Just as the term ‘Franglish’ has long been used in French to define the use of a mixture of French and English words and phrases, in a colloquial language, the term ‘Romglish’ has emerged in a similar way.
Just as the term ‘Franglish’ has long been used in French to define the use of a mixture of French and English words and phrases, in a colloquial language, the term ‘Romglish’ has emerged in a similar way. Linguists have noticed that starting 1990, the influence of English has gained ground in Romania by means of music and film. The use of American English in particular, by young people or in certain scientific circles, has become something common. Linguist RodicaZafiu, a professor with the Bucharest Faculty of Letters, gave us several examples of words and phrases in Romglish:
“If we speak about young people’s language, we see that they use a lot of slang words. Some of these words, such as ‘funny’,’ groggy’ and ‘OK’ have been used for a long time in the Romanian language. Nothing new here. But there are many other terms, like ‘loser’ for instance, which have been introduced recently. Besides slang words and expressions, which are expressive and often pejorative, or the words that link information or the conversation together, such as “by the way”, replacing the French expression ‘a propos’, computer and Internet language is quite extraordinary. In spite of the fact that this kind of language is not specific to young people, they are in fact the segment that use it the most. In the computer world it’s not just the Romglish words that are used, but an entire separate language code, inaccessible to older people, with abbreviations like ‘LOL’ and many others borrowed directly from English abbreviations. There are also cases when Romanian words are abbreviated after the English model.”
Fast internet communication has also contaminated the capacity of the Romanian language to adapt to the English used in the IT world. Romanian young people now use English words instead of Romanian for “download”, “share”, “click” and “like”. This phenomenon is a trend, but it is also a matter of choosing the easy way. Sociologist Claudia Ghisoiu explains:
“About 85% of the information found on the Internet is in English, and this is an effect of globalization. That is why around 1.5 billion people throughout the world speak English, at a certain level. In order to navigate on the Internet one needs to understand English. It is a synthetic language, which means it can offer a lot of information in just a few, simple words. This is the reason why it’s so frequently used in the business and IT sectors. At educational level, students receive bibliography in English, they read English books and look for materials on the Internet in the same language. Then there is also the fact that they use many English words when they speak, for the translation of which they would need more Romanian words or phrases.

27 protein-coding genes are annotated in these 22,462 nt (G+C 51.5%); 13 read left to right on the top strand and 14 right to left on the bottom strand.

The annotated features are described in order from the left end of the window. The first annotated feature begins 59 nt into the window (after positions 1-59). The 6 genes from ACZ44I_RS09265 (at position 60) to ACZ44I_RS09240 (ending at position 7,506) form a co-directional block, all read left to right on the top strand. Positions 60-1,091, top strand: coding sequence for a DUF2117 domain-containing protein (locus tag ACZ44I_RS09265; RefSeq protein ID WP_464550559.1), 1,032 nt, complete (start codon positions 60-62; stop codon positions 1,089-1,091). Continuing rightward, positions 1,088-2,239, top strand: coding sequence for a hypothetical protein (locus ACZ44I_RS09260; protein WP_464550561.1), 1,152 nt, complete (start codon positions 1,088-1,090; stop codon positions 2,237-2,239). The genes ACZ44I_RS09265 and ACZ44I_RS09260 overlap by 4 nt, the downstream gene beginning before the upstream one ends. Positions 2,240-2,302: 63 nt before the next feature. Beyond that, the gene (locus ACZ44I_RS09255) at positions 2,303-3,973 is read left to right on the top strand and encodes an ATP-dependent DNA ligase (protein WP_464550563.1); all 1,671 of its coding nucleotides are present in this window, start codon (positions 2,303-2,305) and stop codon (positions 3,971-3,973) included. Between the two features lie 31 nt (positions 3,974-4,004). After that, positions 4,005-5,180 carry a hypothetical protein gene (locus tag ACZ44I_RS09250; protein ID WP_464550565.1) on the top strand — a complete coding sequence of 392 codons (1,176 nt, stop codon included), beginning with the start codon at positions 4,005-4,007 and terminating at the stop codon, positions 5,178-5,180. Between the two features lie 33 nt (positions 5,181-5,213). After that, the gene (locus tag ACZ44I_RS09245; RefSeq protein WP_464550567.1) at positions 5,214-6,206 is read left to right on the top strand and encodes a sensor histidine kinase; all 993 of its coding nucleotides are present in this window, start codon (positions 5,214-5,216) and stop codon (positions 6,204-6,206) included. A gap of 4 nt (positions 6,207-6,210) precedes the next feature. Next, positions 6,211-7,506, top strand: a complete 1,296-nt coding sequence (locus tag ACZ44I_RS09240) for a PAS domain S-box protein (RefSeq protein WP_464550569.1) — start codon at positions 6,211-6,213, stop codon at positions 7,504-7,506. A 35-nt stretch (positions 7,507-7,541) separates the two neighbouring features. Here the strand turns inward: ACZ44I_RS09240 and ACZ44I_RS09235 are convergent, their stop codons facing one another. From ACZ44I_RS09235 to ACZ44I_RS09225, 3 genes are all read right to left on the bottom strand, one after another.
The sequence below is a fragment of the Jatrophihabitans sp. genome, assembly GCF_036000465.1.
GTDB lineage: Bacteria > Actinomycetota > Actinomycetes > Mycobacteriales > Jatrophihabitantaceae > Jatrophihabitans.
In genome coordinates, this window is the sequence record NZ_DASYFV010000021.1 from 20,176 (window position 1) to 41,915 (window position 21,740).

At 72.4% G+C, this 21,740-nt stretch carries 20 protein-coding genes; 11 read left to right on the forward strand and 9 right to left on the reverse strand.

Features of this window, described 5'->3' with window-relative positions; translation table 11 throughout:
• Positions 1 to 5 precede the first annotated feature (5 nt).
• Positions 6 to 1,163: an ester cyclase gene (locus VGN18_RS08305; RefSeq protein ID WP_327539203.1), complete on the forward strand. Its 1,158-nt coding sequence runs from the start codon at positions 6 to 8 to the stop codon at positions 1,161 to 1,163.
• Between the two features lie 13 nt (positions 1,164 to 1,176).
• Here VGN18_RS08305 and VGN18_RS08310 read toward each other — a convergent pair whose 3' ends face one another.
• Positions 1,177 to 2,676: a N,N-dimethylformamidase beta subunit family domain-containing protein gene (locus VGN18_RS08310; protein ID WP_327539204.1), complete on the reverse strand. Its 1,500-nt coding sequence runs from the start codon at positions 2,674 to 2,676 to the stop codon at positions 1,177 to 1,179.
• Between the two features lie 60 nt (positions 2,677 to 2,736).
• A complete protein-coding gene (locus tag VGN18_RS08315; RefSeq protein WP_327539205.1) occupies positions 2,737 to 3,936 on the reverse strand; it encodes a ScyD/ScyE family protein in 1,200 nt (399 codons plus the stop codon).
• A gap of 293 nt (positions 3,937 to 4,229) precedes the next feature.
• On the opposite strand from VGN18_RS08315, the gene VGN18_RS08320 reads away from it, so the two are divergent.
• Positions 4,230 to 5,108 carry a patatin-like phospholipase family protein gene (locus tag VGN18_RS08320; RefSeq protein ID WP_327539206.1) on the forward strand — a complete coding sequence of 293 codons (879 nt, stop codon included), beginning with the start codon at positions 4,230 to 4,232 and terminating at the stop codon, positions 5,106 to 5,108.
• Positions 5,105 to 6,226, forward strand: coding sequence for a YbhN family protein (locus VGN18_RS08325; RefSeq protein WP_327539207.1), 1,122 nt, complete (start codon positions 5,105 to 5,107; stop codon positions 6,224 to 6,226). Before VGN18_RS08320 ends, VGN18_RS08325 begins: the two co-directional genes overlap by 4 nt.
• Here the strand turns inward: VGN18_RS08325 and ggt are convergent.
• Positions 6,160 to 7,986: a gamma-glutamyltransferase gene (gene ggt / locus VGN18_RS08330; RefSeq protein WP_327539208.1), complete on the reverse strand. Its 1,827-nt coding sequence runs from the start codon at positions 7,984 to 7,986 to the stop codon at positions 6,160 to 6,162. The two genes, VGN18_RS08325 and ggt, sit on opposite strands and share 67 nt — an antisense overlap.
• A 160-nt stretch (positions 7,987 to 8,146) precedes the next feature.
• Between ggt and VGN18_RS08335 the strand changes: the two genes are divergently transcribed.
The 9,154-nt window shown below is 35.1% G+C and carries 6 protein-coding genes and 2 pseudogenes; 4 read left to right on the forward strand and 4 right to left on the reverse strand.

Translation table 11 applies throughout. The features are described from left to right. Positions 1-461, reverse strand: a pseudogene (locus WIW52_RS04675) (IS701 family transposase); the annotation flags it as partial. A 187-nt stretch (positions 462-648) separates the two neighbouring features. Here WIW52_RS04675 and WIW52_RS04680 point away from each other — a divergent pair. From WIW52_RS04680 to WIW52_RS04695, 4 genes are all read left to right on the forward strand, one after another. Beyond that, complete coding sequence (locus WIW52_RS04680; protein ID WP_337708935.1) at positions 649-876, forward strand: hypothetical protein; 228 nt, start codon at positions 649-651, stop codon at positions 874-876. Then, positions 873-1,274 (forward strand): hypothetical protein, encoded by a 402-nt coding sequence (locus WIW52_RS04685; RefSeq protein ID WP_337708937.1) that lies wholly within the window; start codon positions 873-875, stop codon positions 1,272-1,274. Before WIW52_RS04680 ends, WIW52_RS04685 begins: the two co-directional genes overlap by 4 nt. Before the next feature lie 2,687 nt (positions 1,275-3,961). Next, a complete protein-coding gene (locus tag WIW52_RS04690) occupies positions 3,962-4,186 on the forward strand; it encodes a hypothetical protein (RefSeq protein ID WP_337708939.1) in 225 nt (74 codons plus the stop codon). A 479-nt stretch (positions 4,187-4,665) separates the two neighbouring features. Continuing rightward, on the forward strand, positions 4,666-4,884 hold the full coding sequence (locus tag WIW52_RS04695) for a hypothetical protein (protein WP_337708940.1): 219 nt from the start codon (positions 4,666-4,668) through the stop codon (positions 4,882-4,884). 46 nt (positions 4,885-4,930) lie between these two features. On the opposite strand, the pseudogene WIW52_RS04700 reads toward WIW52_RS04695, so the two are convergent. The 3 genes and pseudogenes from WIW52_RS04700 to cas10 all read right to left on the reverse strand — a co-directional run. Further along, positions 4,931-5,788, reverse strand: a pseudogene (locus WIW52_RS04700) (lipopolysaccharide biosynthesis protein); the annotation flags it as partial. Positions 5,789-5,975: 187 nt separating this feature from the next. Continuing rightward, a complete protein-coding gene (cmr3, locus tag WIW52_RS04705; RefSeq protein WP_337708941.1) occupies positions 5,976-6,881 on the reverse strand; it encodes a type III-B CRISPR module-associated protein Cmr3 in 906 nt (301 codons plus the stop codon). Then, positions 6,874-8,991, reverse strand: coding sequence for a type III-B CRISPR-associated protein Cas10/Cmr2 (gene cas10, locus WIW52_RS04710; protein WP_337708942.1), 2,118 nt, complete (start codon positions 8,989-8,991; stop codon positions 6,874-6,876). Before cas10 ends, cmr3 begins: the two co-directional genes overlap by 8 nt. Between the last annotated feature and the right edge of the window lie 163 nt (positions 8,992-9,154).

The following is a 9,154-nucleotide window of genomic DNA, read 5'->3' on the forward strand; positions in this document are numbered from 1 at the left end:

It’s not just a trend or the excessive computer use that can explain the emergence of Romglish. There is also an attitude towards one’s culture, as sociologist Claudia Ghisoiu explains:
“This is a more than just circumstantial speech. Sociologists use the term xenocentrism. It means appreciation of and the wish to adopt everything that’s imported. This is something that defines young Romanians, who believe that the Romanian celebration of Dragobete is inferior to Valentine’s Day, the latter being imported for economic reasons. Culture is exported through celebrations, films and music. Most of these imports come from the US and are in English, therefore they ‘must’ be good.”
Although there are no studies to explain how spread exocentrism really is, one of the characteristics of the Romglish speakers seems to be their appetite for everything that comes from abroad. This appetite is also the effect of the Romanian culture being undervalued domestically. Nevertheless, Romglish should not be a reason for concern. Rodica Zafiu:
“It’s rather unlikely that Romglish should affect the structure of the standard language or the language of a philosophical essay. It is part of a colloquial and argot language that, by the nature of things, renews itself very often; it shocks at the beginning because just like it now borrows words from English, it used to borrow words from Turkish, Greek and French. So terms like ‘Facebook’, ‘link’, ‘hacker’, are common terms that can either adapt themselves to Romanian or disappear. All these elements are provisional by definition. They didn’t exist 20 years ago and might even disappear, as technology advances, before becoming part of the Romanian language.”
Sociologist and Professor Claudia Ghisoiu however, thinks differently:TRACK: “People over 25 are still unable to write a text of a certain scientific or academic level without using terms in English. It’s the same when it comes to their speech. It is striking. If you ask them to explain what they have written down they have difficulties in doing so in Romanian. They use a whole paragraph to explain one word. They cannot find equivalent words in Romanian.”
Whether it should worry us or not, Romglish is a phenomenon which proves that language is a living thing with temporary norms that can change in time, depending on the circumstances.